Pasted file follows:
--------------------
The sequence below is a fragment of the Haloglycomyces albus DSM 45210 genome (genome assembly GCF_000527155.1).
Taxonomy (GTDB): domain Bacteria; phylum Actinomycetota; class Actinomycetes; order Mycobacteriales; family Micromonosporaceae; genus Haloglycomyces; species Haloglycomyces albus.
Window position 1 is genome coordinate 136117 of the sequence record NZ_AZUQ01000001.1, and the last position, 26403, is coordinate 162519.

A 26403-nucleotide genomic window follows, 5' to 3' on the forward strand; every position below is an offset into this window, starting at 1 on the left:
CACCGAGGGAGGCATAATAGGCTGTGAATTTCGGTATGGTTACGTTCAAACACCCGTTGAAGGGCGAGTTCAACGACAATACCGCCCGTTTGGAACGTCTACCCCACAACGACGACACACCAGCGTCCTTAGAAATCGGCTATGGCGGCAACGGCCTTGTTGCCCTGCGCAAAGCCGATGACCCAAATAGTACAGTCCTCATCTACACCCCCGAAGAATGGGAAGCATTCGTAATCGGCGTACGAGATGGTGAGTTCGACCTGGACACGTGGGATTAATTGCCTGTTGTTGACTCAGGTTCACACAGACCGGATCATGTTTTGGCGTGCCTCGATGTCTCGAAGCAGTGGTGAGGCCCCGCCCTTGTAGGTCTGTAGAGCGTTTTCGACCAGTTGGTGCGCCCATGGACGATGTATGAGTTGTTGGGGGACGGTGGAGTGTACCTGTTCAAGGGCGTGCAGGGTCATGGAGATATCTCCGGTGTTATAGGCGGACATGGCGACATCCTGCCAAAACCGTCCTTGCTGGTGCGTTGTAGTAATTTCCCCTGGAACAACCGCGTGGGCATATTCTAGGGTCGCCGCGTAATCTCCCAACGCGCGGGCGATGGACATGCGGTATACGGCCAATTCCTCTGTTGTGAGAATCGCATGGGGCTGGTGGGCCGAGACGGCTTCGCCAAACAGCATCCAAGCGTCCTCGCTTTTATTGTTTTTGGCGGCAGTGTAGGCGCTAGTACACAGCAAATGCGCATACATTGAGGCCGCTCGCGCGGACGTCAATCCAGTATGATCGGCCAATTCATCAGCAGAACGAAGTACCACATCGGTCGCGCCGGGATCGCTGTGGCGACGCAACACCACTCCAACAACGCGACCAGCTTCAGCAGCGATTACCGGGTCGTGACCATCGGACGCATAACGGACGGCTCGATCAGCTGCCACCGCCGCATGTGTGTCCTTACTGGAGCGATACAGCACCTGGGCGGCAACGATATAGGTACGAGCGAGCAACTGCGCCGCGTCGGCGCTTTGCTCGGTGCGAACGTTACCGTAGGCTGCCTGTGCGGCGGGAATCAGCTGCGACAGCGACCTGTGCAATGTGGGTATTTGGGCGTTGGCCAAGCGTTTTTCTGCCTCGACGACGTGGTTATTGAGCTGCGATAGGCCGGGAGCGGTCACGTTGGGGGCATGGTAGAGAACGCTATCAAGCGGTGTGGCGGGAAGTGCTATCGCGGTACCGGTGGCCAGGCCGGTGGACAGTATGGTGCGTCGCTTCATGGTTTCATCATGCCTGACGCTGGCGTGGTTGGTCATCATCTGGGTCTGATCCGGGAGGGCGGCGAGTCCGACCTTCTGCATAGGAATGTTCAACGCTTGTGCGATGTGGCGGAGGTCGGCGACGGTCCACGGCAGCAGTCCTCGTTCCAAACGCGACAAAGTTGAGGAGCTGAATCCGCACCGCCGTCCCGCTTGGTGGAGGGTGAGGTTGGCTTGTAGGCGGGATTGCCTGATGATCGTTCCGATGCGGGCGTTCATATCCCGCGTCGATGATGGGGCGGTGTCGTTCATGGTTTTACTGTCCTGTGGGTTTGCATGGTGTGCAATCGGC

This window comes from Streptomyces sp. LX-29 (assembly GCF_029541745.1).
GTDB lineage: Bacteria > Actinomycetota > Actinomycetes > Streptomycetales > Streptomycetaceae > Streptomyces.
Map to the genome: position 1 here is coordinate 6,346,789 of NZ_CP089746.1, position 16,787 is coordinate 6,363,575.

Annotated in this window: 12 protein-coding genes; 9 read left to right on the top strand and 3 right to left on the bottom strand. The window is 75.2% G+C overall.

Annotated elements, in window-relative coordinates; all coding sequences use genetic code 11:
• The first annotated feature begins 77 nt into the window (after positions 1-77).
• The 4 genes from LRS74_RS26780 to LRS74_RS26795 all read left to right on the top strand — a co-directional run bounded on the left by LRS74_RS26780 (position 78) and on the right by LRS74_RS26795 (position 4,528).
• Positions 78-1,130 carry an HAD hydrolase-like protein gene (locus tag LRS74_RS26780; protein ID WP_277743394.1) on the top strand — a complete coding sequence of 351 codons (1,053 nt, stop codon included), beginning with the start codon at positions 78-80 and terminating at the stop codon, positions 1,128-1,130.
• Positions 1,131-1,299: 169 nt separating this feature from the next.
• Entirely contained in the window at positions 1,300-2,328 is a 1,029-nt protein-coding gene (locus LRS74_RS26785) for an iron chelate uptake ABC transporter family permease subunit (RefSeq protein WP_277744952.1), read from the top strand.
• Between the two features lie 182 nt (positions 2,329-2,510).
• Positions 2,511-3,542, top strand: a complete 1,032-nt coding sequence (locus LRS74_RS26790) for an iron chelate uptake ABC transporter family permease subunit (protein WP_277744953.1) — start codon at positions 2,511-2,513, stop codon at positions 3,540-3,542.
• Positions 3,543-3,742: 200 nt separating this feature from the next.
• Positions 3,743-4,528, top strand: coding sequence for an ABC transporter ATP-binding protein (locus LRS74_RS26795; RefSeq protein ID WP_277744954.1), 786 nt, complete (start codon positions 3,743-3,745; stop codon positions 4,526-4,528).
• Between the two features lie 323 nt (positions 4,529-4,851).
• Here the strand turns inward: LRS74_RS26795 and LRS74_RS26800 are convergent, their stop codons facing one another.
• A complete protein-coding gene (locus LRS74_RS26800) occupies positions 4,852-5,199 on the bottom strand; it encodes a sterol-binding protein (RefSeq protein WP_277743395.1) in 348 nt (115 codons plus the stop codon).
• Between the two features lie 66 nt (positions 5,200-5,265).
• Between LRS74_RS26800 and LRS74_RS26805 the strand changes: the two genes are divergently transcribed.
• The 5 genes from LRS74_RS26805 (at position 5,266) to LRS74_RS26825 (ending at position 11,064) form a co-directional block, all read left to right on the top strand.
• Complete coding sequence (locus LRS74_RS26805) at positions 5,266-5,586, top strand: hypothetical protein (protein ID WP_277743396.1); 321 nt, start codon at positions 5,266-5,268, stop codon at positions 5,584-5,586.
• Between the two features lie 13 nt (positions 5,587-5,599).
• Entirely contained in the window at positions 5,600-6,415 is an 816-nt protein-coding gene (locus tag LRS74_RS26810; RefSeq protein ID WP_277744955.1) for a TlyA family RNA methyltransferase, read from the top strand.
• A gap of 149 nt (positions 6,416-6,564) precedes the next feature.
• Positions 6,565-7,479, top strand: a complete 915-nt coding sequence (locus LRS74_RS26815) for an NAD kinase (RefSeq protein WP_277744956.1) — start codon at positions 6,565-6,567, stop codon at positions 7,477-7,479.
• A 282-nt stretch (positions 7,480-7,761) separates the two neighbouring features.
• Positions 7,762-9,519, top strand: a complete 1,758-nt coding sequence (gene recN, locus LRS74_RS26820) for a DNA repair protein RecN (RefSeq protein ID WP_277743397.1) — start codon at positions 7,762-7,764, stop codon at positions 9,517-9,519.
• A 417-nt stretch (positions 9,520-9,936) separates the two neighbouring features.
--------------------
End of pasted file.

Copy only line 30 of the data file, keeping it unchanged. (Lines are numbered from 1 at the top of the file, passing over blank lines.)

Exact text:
• Positions 6,565-7,479, top strand: a complete 915-nt coding sequence (locus LRS74_RS26815) for an NAD kinase (RefSeq protein WP_277744956.1) — start codon at positions 6,565-6,567, stop codon at positions 7,477-7,479.